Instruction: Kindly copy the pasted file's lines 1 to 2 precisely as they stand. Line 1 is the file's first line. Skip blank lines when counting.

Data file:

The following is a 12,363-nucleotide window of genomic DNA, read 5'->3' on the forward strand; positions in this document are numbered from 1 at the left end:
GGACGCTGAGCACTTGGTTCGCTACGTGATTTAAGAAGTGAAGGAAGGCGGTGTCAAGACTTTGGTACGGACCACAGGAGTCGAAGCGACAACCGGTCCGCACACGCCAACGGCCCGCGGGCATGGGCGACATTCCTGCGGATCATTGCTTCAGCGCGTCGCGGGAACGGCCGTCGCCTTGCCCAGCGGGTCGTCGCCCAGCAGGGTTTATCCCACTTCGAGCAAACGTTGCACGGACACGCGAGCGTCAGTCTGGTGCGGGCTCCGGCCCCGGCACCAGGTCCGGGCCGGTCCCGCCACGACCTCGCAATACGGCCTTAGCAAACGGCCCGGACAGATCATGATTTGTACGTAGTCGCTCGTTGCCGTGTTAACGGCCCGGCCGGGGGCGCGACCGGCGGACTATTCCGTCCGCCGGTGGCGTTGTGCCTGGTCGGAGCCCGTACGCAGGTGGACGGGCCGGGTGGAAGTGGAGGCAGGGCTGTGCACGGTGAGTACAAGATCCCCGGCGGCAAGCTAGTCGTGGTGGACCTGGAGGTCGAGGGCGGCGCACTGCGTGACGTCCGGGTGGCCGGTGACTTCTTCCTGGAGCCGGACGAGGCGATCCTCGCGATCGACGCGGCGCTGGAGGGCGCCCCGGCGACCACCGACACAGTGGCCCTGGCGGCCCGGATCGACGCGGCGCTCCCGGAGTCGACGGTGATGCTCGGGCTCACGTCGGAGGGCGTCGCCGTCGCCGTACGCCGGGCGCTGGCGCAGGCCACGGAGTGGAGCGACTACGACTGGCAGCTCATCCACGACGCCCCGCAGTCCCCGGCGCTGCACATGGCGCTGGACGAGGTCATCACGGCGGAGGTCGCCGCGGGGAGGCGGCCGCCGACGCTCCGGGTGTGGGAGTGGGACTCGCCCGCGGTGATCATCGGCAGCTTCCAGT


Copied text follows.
The following is a 12,363-nucleotide window of genomic DNA, read 5'->3' on the forward strand; positions in this document are numbered from 1 at the left end:
GGACGCTGAGCACTTGGTTCGCTACGTGATTTAAGAAGTGAAGGAAGGCGGTGTCAAGACTTTGGTACGGACCACAGGAGTCGAAGCGACAACCGGTCCGCACACGCCAACGGCCCGCGGGCATGGGCGACATTCCTGCGGATCATTGCTTCAGCGCGTCGCGGGAACGGCCGTCGCCTTGCCCAGCGGGTCGTCGCCCAGCAGGGTTTATCCCACTTCGAGCAAACGTTGCACGGACACGCGAGCGTCAGTCTGGTGCGGGCTCCGGCCCCGGCACCAGGTCCGGGCCGGTCCCGCCACGACCTCGCAATACGGCCTTAGCAAACGGCCCGGACAGATCATGATTTGTACGTAGTCGCTCGTTGCCGTGTTAACGGCCCGGCCGGGGGCGCGACCGGCGGACTATTCCGTCCGCCGGTGGCGTTGTGCCTGGTCGGAGCCCGTACGCAGGTGGACGGGCCGGGTGGAAGTGGAGGCAGGGCTGTGCACGGTGAGTACAAGATCCCCGGCGGCAAGCTAGTCGTGGTGGACCTGGAGGTCGAGGGCGGCGCACTGCGTGACGTCCGGGTGGCCGGTGACTTCTTCCTGGAGCCGGACGAGGCGATCCTCGCGATCGACGCGGCGCTGGAGGGCGCCCCGGCGACCACCGACACAGTGGCCCTGGCGGCCCGGATCGACGCGGCGCTCCCGGAGTCGACGGTGATGCTCGGGCTCACGTCGGAGGGCGTCGCCGTCGCCGTACGCCGGGCGCTGGCGCAGGCCACGGAGTGGAGCGACTACGACTGGCAGCTCATCCACGACGCCCCGCAGTCCCCGGCGCTGCACATGGCGCTGGACGAGGTCATCACGGCGGAGGTCGCCGCGGGGAGGCGGCCGCCGACGCTCCGGGTGTGGGAGTGGGACTCGCCCGCGGTGATCATCGGCAGCTTCCAGT